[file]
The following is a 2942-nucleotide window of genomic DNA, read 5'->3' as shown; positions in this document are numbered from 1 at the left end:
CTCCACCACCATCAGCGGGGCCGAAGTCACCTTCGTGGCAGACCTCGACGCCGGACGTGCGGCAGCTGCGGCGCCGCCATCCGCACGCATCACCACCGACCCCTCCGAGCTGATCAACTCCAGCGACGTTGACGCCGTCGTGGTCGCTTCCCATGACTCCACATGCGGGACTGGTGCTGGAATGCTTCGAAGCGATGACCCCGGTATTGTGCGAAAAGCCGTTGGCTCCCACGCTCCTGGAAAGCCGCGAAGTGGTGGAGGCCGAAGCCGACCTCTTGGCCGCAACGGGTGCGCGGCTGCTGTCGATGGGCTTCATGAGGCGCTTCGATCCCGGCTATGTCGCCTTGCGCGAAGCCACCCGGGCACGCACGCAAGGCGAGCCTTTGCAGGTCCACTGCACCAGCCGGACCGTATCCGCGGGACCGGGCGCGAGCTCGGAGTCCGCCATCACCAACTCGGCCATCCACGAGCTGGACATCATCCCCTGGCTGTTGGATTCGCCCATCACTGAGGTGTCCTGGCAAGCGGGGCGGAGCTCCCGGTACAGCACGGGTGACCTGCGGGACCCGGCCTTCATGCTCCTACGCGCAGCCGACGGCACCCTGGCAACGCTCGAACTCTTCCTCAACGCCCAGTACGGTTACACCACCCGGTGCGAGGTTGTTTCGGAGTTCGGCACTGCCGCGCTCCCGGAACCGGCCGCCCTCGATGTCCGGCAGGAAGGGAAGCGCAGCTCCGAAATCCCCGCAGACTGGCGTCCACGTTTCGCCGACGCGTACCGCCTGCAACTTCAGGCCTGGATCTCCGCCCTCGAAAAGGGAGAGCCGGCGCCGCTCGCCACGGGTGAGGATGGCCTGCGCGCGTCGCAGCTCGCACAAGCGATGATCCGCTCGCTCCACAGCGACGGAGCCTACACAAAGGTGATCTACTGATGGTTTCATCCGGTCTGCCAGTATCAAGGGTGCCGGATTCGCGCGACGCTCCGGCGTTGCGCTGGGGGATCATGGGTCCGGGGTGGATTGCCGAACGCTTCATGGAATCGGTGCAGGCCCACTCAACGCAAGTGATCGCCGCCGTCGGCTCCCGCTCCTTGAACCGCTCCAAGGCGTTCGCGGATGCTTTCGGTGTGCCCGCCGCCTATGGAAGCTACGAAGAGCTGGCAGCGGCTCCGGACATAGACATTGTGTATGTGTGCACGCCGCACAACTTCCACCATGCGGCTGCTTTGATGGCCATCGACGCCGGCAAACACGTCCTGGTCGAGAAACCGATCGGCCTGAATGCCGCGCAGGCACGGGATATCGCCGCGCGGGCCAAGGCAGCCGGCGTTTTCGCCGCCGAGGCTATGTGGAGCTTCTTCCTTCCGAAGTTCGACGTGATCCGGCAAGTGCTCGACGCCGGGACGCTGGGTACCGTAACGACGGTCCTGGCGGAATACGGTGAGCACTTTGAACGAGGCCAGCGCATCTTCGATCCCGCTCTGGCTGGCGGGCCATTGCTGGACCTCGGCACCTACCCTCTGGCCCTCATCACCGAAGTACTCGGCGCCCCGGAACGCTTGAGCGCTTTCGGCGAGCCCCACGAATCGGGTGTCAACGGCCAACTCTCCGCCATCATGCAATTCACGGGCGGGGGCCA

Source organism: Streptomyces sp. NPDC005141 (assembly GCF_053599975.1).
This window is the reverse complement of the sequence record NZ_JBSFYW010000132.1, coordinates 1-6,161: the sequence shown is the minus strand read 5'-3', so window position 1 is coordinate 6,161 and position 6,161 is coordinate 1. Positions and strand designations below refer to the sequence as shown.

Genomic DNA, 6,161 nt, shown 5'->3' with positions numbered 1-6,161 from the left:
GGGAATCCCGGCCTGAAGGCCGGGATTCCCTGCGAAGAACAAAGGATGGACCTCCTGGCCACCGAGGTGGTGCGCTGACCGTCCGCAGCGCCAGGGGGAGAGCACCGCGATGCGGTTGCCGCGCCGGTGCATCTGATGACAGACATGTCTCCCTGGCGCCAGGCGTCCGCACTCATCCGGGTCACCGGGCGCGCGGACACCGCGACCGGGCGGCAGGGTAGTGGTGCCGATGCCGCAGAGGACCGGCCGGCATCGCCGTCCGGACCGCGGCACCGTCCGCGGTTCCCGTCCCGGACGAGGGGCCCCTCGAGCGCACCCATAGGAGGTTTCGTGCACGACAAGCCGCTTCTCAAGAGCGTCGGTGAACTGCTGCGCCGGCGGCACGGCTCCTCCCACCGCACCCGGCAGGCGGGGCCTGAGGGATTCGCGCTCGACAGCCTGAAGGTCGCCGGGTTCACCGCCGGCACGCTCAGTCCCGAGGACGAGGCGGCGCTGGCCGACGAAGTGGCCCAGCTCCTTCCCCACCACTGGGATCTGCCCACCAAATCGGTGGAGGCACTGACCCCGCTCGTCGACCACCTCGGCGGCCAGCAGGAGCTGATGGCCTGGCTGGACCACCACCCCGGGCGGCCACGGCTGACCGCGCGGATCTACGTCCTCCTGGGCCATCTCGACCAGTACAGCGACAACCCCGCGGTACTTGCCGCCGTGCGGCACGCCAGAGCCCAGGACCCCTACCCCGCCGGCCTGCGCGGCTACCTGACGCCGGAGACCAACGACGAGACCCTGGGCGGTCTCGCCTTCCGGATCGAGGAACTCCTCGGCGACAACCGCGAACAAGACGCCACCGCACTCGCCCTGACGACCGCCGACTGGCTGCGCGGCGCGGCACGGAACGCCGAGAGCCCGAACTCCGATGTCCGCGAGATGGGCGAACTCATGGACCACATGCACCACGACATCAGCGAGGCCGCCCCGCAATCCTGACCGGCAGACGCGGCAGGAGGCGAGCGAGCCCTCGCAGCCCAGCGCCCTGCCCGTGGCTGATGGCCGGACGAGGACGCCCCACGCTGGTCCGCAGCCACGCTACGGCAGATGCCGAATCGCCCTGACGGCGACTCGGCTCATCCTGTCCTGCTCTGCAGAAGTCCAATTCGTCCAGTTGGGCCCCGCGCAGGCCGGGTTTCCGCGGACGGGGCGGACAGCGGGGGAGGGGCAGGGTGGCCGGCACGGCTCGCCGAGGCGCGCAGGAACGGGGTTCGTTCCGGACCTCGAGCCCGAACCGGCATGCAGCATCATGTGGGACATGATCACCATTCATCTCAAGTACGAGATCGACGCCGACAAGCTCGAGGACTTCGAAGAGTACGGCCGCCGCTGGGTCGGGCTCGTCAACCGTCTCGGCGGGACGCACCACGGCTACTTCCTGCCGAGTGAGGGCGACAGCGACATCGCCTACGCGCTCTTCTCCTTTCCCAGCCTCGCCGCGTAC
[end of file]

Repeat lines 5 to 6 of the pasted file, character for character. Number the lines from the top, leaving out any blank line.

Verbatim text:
Genomic DNA, 6,161 nt, shown 5'->3' with positions numbered 1-6,161 from the left:
GGGAATCCCGGCCTGAAGGCCGGGATTCCCTGCGAAGAACAAAGGATGGACCTCCTGGCCACCGAGGTGGTGCGCTGACCGTCCGCAGCGCCAGGGGGAGAGCACCGCGATGCGGTTGCCGCGCCGGTGCATCTGATGACAGACATGTCTCCCTGGCGCCAGGCGTCCGCACTCATCCGGGTCACCGGGCGCGCGGACACCGCGACCGGGCGGCAGGGTAGTGGTGCCGATGCCGCAGAGGACCGGCCGGCATCGCCGTCCGGACCGCGGCACCGTCCGCGGTTCCCGTCCCGGACGAGGGGCCCCTCGAGCGCACCCATAGGAGGTTTCGTGCACGACAAGCCGCTTCTCAAGAGCGTCGGTGAACTGCTGCGCCGGCGGCACGGCTCCTCCCACCGCACCCGGCAGGCGGGGCCTGAGGGATTCGCGCTCGACAGCCTGAAGGTCGCCGGGTTCACCGCCGGCACGCTCAGTCCCGAGGACGAGGCGGCGCTGGCCGACGAAGTGGCCCAGCTCCTTCCCCACCACTGGGATCTGCCCACCAAATCGGTGGAGGCACTGACCCCGCTCGTCGACCACCTCGGCGGCCAGCAGGAGCTGATGGCCTGGCTGGACCACCACCCCGGGCGGCCACGGCTGACCGCGCGGATCTACGTCCTCCTGGGCCATCTCGACCAGTACAGCGACAACCCCGCGGTACTTGCCGCCGTGCGGCACGCCAGAGCCCAGGACCCCTACCCCGCCGGCCTGCGCGGCTACCTGACGCCGGAGACCAACGACGAGACCCTGGGCGGTCTCGCCTTCCGGATCGAGGAACTCCTCGGCGACAACCGCGAACAAGACGCCACCGCACTCGCCCTGACGACCGCCGACTGGCTGCGCGGCGCGGCACGGAACGCCGAGAGCCCGAACTCCGATGTCCGCGAGATGGGCGAACTCATGGACCACATGCACCACGACATCAGCGAGGCCGCCCCGCAATCCTGACCGGCAGACGCGGCAGGAGGCGAGCGAGCCCTCGCAGCCCAGCGCCCTGCCCGTGGCTGATGGCCGGACGAGGACGCCCCACGCTGGTCCGCAGCCACGCTACGGCAGATGCCGAATCGCCCTGACGGCGACTCGGCTCATCCTGTCCTGCTCTGCAGAAGTCCAATTCGTCCAGTTGGGCCCCGCGCAGGCCGGGTTTCCGCGGACGGGGCGGACAGCGGGGGAGGGGCAGGGTGGCCGGCACGGCTCGCCGAGGCGCGCAGGAACGGGGTTCGTTCCGGACCTCGAGCCCGAACCGGCATGCAGCATCATGTGGGACATGATCACCATTCATCTCAAGTACGAGATCGACGCCGACAAGCTCGAGGACTTCGAAGAGTACGGCCGCCGCTGGGTCGGGCTCGTCAACCGTCTCGGCGGGACGCACCACGGCTACTTCCTGCCGAGTGAGGGCGACAGCGACATCGCCTACGCGCTCTTCTCCTTTCCCAGCCTCGCCGCGTAC